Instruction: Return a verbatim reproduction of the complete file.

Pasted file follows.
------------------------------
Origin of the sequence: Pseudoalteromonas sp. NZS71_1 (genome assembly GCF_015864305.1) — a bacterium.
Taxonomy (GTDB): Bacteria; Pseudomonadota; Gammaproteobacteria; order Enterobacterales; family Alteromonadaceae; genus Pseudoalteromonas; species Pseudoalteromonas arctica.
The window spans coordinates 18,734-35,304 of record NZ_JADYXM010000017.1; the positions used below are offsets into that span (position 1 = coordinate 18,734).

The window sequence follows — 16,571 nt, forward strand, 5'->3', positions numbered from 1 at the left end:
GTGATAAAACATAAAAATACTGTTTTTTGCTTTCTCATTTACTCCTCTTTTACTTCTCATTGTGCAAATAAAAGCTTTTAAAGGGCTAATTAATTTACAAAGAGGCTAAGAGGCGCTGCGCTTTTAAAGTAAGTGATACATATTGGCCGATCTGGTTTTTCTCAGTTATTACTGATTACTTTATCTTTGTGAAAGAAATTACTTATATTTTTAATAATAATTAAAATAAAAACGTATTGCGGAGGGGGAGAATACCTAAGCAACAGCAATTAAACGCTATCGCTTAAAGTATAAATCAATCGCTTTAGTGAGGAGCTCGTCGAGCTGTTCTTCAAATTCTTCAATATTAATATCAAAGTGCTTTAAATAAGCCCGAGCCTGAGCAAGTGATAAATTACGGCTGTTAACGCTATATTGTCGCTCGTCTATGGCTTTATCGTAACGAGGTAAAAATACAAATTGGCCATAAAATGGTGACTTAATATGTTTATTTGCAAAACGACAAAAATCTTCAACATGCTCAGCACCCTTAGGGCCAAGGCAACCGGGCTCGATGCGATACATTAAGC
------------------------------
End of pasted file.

Origin of the sequence: Pseudoalteromonas sp. NZS71_1 (genome assembly GCF_015864305.1) — a bacterium.
Taxonomy (GTDB): Bacteria; Pseudomonadota; Gammaproteobacteria; order Enterobacterales; family Alteromonadaceae; genus Pseudoalteromonas; species Pseudoalteromonas arctica.
The window spans coordinates 18,734-35,304 of record NZ_JADYXM010000017.1; the positions used below are offsets into that span (position 1 = coordinate 18,734).

The window sequence follows — 16,571 nt, forward strand, 5'->3', positions numbered from 1 at the left end:
GTGATAAAACATAAAAATACTGTTTTTTGCTTTCTCATTTACTCCTCTTTTACTTCTCATTGTGCAAATAAAAGCTTTTAAAGGGCTAATTAATTTACAAAGAGGCTAAGAGGCGCTGCGCTTTTAAAGTAAGTGATACATATTGGCCGATCTGGTTTTTCTCAGTTATTACTGATTACTTTATCTTTGTGAAAGAAATTACTTATATTTTTAATAATAATTAAAATAAAAACGTATTGCGGAGGGGGAGAATACCTAAGCAACAGCAATTAAACGCTATCGCTTAAAGTATAAATCAATCGCTTTAGTGAGGAGCTCGTCGAGCTGTTCTTCAAATTCTTCAATATTAATATCAAAGTGCTTTAAATAAGCCCGAGCCTGAGCAAGTGATAAATTACGGCTGTTAACGCTATATTGTCGCTCGTCTATGGCTTTATCGTAACGAGGTAAAAATACAAATTGGCCATAAAATGGTGACTTAATATGTTTATTTGCAAAACGACAAAAATCTTCAACATGCTCAGCACCCTTAGGGCCAAGGCAACCGGGCTCGATGCGATACATTAAGC